All residents at Jersey’s key mental health facility have been tested for covid-19 following an increase in new patients during lockdown.
Express understands the decision was taken as a patient safety measure following new arrivals to the St. Saviour premises in recent weeks.
Government officials declined to state whether there had been a spate of admissions or provide a comparison with patient numbers pre-lockdown “to protect patient confidentiality”, but confirmed that all residents last week underwent swab testing. All the tests from the acute in-patient wards returned a negative result.
Staff, meanwhile, were not all tested. A government spokesperson said that they would receive one if they showed symptoms.
“Patients at the St. Saviour mental health facility have all now been swabbed for covid-19,” the spokesperson explained.
They added: “Each of the five wards has a covid-19 plan in place for the admission, assessment and continued care of patients who are suspected of having, or are confirmed as having, coronavirus.”
Pictured: Patients at the St. Saviour mental health facility have all been tested for the virus.
It follows several changes at the facility in light of the covid-19 crisis.
Some staff that didn’t previously have to wear PPE or uniforms are now being asked to wear them, for example.
“The Mental Health team continues to work with Infection, Prevention and Control staff to ensure they’re following up-to-date PPE and Infection Prevention and Control procedures across the site,” a spokesperson explained.
“This includes uniforms being introduced into previously non-uniformed ward areas, so that staff can change their clothing going into and leaving the site.”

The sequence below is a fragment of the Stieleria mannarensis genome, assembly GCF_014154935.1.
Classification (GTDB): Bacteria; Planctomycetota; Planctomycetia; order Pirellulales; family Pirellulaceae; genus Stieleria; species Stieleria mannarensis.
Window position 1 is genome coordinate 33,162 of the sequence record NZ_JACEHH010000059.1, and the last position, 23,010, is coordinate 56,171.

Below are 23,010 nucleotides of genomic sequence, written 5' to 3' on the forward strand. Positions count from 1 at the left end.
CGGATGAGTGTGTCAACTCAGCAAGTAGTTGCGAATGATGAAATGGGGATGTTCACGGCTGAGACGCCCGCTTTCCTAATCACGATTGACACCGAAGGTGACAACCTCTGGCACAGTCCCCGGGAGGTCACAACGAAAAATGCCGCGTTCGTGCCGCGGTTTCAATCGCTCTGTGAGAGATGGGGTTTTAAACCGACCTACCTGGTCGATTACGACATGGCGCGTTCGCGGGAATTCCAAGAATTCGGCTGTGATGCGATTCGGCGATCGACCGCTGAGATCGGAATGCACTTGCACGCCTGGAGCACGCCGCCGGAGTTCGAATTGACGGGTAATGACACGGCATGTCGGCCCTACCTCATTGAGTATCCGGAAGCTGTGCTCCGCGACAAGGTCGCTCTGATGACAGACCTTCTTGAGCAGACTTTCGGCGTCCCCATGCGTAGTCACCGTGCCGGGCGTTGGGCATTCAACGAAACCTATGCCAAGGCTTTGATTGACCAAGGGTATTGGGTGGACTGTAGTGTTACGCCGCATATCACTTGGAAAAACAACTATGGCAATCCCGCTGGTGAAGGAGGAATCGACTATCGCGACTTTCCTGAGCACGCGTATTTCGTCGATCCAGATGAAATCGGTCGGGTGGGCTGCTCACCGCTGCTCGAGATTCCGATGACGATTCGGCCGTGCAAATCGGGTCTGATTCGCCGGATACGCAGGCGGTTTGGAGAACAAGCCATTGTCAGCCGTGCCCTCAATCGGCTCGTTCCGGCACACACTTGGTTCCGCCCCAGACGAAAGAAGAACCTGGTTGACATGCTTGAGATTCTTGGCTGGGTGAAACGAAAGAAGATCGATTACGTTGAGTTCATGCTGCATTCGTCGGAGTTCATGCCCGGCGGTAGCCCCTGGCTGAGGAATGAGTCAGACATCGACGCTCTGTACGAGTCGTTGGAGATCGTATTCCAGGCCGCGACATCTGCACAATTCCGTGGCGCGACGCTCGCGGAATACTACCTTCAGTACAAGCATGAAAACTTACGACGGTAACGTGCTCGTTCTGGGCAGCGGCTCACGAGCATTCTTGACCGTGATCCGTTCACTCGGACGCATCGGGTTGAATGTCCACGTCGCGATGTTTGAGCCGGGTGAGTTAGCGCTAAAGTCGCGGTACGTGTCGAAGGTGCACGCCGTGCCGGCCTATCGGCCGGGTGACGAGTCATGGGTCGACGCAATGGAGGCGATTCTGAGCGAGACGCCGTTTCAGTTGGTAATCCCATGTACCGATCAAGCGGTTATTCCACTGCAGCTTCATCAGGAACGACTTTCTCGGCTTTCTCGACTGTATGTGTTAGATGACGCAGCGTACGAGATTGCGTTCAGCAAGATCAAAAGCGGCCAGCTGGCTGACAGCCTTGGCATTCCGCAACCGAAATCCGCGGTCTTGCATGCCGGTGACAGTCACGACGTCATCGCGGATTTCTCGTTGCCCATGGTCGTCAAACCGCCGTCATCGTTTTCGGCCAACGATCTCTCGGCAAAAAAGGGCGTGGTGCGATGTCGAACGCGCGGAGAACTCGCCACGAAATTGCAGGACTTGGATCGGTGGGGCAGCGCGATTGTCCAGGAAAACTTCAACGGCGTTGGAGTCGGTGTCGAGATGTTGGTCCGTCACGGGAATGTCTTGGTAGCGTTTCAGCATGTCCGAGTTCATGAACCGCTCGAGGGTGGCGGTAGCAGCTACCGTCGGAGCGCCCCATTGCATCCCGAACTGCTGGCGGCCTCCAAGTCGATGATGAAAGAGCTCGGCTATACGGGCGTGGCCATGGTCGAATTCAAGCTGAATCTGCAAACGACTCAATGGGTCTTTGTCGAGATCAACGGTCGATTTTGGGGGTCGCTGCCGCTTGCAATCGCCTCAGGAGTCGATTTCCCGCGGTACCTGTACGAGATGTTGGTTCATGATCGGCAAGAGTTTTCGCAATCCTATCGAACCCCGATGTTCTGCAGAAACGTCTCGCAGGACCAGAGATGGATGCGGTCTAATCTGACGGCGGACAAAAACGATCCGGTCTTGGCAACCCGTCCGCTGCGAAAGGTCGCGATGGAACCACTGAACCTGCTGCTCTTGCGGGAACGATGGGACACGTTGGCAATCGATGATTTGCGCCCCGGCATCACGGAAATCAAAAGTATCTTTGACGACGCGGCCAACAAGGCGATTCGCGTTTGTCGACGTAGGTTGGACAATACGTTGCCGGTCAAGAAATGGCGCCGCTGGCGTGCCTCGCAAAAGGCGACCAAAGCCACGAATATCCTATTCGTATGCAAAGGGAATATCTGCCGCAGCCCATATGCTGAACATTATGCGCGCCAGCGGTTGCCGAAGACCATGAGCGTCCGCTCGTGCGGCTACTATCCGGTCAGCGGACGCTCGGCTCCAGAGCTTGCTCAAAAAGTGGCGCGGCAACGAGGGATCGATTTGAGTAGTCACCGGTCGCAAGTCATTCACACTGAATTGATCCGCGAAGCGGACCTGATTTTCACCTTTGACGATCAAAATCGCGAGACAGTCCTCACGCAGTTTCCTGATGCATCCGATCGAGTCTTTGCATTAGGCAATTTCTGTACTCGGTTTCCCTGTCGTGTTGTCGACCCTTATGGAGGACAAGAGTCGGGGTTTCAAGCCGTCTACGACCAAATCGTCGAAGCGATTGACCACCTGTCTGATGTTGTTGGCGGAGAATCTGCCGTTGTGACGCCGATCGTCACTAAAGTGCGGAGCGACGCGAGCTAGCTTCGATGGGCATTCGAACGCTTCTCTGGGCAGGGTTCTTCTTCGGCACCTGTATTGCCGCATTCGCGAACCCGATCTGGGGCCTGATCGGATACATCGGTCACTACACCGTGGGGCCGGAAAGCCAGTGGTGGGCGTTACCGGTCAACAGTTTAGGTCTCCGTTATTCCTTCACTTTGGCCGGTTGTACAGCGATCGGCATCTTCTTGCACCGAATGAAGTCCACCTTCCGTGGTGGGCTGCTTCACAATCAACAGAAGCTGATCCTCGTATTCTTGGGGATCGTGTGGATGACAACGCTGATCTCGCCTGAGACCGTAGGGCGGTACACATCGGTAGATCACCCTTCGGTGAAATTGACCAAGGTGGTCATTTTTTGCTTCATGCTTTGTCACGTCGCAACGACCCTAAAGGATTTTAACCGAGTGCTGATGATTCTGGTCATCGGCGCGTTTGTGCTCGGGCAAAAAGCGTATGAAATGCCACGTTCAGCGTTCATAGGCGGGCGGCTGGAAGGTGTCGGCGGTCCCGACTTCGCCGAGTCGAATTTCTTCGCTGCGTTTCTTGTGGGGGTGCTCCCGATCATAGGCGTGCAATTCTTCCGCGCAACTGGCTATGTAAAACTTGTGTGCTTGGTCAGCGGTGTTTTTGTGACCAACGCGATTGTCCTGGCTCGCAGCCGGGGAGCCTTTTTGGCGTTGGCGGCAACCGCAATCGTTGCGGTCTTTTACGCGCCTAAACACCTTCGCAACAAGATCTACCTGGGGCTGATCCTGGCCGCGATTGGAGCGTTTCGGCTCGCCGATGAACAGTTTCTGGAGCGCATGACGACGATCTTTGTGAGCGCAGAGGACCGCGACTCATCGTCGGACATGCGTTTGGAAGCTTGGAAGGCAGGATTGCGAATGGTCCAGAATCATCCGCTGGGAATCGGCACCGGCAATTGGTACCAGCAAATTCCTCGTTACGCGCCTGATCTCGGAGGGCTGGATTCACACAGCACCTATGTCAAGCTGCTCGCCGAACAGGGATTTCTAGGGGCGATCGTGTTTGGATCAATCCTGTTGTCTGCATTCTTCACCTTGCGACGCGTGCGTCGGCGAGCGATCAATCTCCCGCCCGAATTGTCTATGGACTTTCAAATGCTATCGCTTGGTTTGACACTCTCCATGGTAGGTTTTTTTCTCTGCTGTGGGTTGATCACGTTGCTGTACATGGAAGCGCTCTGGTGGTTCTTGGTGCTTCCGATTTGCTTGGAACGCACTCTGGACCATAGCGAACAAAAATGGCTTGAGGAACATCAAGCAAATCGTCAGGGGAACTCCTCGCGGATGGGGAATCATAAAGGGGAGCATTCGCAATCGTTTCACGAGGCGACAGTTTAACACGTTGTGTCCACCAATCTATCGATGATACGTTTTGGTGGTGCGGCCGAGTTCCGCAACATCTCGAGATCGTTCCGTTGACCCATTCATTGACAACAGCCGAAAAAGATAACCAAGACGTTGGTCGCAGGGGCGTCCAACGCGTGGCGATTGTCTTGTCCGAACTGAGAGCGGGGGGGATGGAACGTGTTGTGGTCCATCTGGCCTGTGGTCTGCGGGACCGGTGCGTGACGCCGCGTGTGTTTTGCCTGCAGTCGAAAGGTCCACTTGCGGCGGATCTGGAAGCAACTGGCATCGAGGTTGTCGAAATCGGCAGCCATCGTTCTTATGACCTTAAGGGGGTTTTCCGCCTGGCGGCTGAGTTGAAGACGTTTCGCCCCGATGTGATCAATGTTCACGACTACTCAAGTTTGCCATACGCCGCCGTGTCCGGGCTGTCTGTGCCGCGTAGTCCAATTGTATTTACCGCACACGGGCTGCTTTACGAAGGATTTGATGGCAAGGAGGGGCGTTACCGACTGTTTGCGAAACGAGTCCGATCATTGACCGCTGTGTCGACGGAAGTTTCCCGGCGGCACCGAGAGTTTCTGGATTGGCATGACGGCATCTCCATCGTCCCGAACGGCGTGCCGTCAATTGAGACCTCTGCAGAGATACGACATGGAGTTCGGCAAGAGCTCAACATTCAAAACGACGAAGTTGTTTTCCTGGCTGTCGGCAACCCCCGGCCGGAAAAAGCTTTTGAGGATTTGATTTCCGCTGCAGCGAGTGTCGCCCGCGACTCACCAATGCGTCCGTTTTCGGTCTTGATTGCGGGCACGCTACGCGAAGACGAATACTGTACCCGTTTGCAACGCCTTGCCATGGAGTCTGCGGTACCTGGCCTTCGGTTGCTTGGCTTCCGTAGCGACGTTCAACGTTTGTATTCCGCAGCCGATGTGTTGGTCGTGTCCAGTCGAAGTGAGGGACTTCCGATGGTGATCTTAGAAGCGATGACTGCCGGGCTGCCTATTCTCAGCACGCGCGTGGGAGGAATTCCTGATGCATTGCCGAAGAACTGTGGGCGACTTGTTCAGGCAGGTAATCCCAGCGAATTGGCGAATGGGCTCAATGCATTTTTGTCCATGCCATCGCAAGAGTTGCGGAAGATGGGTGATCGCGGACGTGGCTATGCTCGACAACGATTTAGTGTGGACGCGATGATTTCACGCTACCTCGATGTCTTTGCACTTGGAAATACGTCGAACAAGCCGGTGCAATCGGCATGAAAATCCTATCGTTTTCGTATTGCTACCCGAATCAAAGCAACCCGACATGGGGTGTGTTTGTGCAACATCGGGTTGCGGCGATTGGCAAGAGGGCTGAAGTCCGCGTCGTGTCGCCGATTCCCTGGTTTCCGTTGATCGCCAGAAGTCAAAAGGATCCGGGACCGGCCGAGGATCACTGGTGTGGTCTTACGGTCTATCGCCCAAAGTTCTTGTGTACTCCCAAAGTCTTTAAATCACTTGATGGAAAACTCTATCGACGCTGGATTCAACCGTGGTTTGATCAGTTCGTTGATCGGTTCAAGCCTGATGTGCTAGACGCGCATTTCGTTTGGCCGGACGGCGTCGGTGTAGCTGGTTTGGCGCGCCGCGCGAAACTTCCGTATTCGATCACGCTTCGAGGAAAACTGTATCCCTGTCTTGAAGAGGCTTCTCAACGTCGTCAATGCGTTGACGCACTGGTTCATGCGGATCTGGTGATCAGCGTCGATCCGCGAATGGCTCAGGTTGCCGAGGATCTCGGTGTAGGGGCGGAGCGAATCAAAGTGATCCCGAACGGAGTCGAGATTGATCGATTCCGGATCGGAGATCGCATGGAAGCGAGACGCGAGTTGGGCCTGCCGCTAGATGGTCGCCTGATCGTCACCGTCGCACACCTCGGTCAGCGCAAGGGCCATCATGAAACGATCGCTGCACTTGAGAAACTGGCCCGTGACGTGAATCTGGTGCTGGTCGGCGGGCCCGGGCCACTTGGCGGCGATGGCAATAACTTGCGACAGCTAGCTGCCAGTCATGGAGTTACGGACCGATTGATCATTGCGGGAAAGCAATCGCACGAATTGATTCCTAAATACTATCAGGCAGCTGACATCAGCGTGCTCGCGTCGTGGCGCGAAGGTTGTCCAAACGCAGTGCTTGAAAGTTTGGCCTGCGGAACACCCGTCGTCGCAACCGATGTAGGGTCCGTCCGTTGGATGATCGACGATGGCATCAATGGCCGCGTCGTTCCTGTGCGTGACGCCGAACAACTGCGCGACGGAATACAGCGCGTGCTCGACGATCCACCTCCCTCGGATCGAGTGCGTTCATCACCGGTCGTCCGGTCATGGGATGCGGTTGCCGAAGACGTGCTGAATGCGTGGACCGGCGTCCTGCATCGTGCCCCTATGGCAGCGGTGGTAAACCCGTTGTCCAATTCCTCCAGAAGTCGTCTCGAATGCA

The news comes as islanders are being reminded to look out for each other’s mental health during lockdown to help vulnerable individuals avoid reaching crisis point.
Last week, Detective Superintendent Stewart Gull said that Police have taken around 230 welfare calls since the island went into lockdown on 30 March – a rise of around 50%.
Pictured: Detective Superintendent Stewart Gull reported a surge in welfare calls since lockdown took effect.
He explained that the reports came from a wide cross-section of islanders, ranging from elderly and frail people to those with substance abuse issues.
“Some of the calls will be from third parties, some will be from members of the public who have seen them out and about and have concerns,” Mr Gull explained.
“Some individuals also contact us to say they are in crisis. Some will be individuals indicating they are harming themselves. We want to avoid any individuals getting to point of crisis if we can intervene early we stand a better chance of helping them.”
He went on to urge the community to act as “eyes and ears” for the Police and to get in touch if they see anything of concern.
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